It is a recognized human right that everyone has a right to earn livelihood to fulfill his basic needs. The shopkeepers are working with this objective. However, the objective of these e-commerce companies seems to be different. In the financial year 2018-2019. Flipkart India suffered a loss of more than three thousand crores. It is clear that a deep-discounting policy is not a just and favorable business practice to be followed. The deep-discounting policy is violating the human right to carry on trade freely.
In the year, 2019, the CAIT had launched a protest movement against the unethical trade practice of Amazon and Flipkart. The traders protested at roads and sought to have a meeting with the Trade and Commerce Minister, Piyush Goyal and the Prime Minister, Narendra Modi They protested for more than two months but they did not meet the traders. On the other hand, when Jeff Bezos came to India in January 2020, the ministers met him in spite of protest from the traders. In order to assuage some people who became critical of Amazon, he promised to invest one billion dollars in India. Article 21 of UNDHR states – “ Everyone has the right to take part in the government of his country, directly or through his representative”. The traders were just exercising this right to express their grievances to the government. The government should have listened to these traders.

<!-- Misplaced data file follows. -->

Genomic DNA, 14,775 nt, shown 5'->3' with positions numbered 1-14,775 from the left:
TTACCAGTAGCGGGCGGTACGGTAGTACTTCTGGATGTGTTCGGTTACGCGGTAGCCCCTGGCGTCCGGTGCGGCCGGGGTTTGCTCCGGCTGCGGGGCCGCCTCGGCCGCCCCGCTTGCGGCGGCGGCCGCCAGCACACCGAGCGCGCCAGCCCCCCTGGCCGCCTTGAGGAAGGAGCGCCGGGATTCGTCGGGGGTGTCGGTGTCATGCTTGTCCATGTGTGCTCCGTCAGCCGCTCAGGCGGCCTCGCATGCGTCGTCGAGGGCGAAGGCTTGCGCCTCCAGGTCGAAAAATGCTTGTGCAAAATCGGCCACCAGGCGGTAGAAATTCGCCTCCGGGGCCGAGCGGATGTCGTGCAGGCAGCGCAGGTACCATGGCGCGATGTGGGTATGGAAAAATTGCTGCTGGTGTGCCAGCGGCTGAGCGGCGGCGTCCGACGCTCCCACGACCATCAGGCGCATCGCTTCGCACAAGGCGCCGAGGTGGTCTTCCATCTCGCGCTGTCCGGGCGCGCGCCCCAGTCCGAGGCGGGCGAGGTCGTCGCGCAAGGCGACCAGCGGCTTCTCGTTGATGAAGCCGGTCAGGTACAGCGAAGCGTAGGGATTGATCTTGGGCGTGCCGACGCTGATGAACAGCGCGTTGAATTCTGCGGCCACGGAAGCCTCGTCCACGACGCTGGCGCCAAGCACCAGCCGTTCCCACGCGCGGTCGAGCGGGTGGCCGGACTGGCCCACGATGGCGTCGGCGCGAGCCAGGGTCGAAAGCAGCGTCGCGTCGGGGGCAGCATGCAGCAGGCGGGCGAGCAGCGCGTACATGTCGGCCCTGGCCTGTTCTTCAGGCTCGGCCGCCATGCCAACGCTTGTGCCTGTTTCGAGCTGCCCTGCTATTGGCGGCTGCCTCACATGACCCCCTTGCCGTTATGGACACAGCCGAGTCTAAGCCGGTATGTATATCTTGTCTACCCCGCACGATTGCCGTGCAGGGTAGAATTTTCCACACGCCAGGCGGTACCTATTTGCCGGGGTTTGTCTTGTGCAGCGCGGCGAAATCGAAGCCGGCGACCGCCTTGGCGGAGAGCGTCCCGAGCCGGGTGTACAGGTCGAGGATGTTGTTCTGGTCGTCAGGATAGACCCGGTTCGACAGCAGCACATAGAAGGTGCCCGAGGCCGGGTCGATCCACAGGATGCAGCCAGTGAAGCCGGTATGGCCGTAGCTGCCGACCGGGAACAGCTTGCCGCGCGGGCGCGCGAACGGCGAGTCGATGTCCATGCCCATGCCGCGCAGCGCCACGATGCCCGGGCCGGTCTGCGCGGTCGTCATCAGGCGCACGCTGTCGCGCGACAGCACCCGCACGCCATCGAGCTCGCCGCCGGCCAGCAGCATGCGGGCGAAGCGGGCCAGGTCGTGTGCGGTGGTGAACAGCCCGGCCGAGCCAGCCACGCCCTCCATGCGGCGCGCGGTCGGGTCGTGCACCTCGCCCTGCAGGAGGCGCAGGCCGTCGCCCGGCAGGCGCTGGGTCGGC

Both Amazon and Flipkart has asserted that they are not responsible for selling the products. It is the sellers who sell products through their platforms. On looking at the list of the sellers on these platforms, we can deduce there is a list of preferred sellers who accounts for more than eighty percent of sales on these platforms. For example, Cloudtail is the leading seller on Amazon. Cloudtail is owned by Prione Business Services, a joint venture between Amazon India and Catamaran Ventures. Catamaran Ventures is owned by NR Narayan Murthy, founder of Infosys. Thus, we can see that these platforms do not even provide equal opportunity to the traders who decide to sell their products on these platforms.